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Why, the faster I ride my motorcycle, it gets colder and colder - while the rocket entering the atmosphere very quickly, starts to burn?

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In other words:

When cold air particles hit hot surface (e.g. steel) at low speed the surface temperature goes down. When you increase speed the temperature will go down faster, but at some speed $V_b$ (border point), during increasing speed, the temperature will start to go up. Why? What physics is behind this?

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    $\begingroup$ Have you compared the velocity of the rocket with your velocity on a bicycle? $\endgroup$ – anna v May 9 at 12:35
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    $\begingroup$ If you ride your motorcycle through the atmosphere at Mach 25, I ASSURE you that you will be burned up in short order. $\endgroup$ – David White May 9 at 19:39
  • $\begingroup$ @annav but why when cold air particles hit hot surface at low speed the surface temperature go down. When you increase speed the temperature will go down faster, but at some speed this the temperature will start to go up. Why? What physics is behind this? $\endgroup$ – Kamil Kiełczewski May 9 at 20:19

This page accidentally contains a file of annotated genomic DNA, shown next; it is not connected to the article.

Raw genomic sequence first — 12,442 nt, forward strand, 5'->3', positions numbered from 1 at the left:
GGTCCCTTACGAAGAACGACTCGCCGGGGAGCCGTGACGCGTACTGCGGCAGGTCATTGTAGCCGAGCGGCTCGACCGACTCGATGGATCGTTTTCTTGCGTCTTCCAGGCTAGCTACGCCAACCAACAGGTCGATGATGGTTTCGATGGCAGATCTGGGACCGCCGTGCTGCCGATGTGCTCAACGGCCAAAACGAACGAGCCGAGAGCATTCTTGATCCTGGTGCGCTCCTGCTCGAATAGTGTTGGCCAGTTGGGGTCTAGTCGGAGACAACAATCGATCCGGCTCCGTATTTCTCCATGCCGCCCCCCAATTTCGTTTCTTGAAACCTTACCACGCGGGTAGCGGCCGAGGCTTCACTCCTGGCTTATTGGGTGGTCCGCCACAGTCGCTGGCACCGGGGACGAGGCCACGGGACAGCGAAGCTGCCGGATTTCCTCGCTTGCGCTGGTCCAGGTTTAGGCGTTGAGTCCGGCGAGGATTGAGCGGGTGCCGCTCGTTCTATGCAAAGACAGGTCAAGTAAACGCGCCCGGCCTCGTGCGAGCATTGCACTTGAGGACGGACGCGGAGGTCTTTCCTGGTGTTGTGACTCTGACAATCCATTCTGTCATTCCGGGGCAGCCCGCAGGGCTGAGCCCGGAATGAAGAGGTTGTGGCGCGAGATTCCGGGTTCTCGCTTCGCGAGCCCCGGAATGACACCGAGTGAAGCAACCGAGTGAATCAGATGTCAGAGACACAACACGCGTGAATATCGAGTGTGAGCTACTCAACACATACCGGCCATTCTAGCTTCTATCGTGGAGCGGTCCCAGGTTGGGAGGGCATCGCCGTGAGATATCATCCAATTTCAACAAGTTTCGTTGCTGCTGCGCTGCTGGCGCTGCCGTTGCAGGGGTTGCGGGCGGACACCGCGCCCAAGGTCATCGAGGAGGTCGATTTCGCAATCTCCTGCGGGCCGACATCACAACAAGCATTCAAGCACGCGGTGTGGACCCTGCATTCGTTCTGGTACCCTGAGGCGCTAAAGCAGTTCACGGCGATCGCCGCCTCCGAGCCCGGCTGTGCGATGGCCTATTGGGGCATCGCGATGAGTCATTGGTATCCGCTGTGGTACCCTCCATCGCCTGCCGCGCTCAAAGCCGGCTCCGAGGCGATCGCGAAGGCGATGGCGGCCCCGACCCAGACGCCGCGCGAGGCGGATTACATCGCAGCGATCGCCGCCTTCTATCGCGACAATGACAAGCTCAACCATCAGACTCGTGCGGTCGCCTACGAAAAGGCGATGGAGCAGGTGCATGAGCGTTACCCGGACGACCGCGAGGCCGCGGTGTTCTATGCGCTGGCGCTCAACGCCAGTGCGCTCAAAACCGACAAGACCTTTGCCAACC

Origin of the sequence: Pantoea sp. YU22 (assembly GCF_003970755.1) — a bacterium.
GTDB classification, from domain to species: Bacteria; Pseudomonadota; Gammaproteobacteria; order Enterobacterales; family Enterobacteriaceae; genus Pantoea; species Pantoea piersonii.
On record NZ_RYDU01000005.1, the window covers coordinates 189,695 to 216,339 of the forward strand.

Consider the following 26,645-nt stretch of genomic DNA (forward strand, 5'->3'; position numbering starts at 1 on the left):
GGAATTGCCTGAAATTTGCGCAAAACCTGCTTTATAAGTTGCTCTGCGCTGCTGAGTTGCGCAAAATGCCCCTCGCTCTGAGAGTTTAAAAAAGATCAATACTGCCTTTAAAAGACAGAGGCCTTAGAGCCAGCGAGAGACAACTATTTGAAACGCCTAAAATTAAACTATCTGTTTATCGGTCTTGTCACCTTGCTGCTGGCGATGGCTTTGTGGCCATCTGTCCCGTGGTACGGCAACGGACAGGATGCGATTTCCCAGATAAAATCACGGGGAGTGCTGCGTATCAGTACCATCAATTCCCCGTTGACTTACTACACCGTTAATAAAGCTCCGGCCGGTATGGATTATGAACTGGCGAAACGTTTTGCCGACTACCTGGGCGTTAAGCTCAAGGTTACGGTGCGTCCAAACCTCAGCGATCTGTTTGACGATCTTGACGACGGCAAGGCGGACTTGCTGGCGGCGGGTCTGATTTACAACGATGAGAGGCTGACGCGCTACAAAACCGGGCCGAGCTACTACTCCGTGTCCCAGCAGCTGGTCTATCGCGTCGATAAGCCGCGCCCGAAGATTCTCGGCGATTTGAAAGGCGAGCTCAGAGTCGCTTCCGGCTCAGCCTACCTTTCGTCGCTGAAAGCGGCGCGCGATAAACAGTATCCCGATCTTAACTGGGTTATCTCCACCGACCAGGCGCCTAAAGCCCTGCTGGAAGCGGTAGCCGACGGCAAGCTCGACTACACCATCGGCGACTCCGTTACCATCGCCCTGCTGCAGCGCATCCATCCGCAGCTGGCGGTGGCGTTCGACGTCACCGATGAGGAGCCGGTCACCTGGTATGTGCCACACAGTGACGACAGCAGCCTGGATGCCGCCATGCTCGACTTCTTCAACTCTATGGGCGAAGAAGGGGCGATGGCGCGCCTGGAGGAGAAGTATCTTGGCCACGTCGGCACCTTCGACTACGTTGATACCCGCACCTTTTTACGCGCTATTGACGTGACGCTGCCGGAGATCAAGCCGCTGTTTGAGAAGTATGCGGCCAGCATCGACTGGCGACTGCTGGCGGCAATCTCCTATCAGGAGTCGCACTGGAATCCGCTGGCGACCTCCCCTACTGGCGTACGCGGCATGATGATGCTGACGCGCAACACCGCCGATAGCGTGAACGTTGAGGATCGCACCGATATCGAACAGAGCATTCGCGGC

• $\begingroup$ @KamilKiełczewski Because skin has moisture and moisture when it evaporates cools the skin. Until all water evaporates there will be a cooling of the skin, the faster the velocity the faster it evaporates. $\endgroup$ – anna v May 10 at 4:01
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    $\begingroup$ Cold air will cool a hot surface whether moving or not because of thermodynamic considerations, as long as the motions are within the average velcocity of the air molecules. When velocities become hgher , friction forces start to dominate, which can be neglected for slow velocities in temperature balances, en.wikipedia.org/wiki/Friction, . $\endgroup$ – anna v May 10 at 8:09
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Any object that is in contact with the air is constantly exchanging heat with it, both through conduction and radiation. This can cool the object down if the air is colder than the object, or warm it up if the air is hotter.

When you're on a motorcycle, the air feels colder. This is because, when you're sitting still, conductive heating generates a thin "boundary layer" of air which is warmer than the surrounding air, and which slows down the heat transfer to the air. On the motorcycle, the incoming air removes this boundary layer, so the air right next to your skin becomes colder. For more details, see Why does moving air feel colder? and its long chain of marked duplicates.